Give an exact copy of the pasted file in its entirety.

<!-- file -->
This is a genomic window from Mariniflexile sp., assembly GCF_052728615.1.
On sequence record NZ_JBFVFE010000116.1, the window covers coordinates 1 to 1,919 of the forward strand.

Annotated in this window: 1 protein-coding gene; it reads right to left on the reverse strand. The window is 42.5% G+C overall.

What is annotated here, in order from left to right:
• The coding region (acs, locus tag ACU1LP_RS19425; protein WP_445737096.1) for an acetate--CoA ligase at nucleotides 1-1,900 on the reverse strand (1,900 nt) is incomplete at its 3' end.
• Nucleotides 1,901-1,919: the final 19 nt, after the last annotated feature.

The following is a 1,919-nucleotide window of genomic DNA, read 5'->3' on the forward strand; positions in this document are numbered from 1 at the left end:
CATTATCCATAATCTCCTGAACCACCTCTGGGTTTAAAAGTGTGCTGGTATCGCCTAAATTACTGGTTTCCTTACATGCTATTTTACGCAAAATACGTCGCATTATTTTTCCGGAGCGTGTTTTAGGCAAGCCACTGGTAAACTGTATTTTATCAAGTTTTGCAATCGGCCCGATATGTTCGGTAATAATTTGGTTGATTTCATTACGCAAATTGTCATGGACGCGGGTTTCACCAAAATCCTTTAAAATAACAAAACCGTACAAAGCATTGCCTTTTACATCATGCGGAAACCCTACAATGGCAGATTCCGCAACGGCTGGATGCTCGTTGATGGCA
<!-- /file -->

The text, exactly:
This is a genomic window from Mariniflexile sp., assembly GCF_052728615.1.
On sequence record NZ_JBFVFE010000116.1, the window covers coordinates 1 to 1,919 of the forward strand.

Annotated in this window: 1 protein-coding gene; it reads right to left on the reverse strand. The window is 42.5% G+C overall.

What is annotated here, in order from left to right:
• The coding region (acs, locus tag ACU1LP_RS19425; protein WP_445737096.1) for an acetate--CoA ligase at nucleotides 1-1,900 on the reverse strand (1,900 nt) is incomplete at its 3' end.
• Nucleotides 1,901-1,919: the final 19 nt, after the last annotated feature.

The following is a 1,919-nucleotide window of genomic DNA, read 5'->3' on the forward strand; positions in this document are numbered from 1 at the left end:
CATTATCCATAATCTCCTGAACCACCTCTGGGTTTAAAAGTGTGCTGGTATCGCCTAAATTACTGGTTTCCTTACATGCTATTTTACGCAAAATACGTCGCATTATTTTTCCGGAGCGTGTTTTAGGCAAGCCACTGGTAAACTGTATTTTATCAAGTTTTGCAATCGGCCCGATATGTTCGGTAATAATTTGGTTGATTTCATTACGCAAATTGTCATGGACGCGGGTTTCACCAAAATCCTTTAAAATAACAAAACCGTACAAAGCATTGCCTTTTACATCATGCGGAAACCCTACAATGGCAGATTCCGCAACGGCTGGATGCTCGTTGATGGCA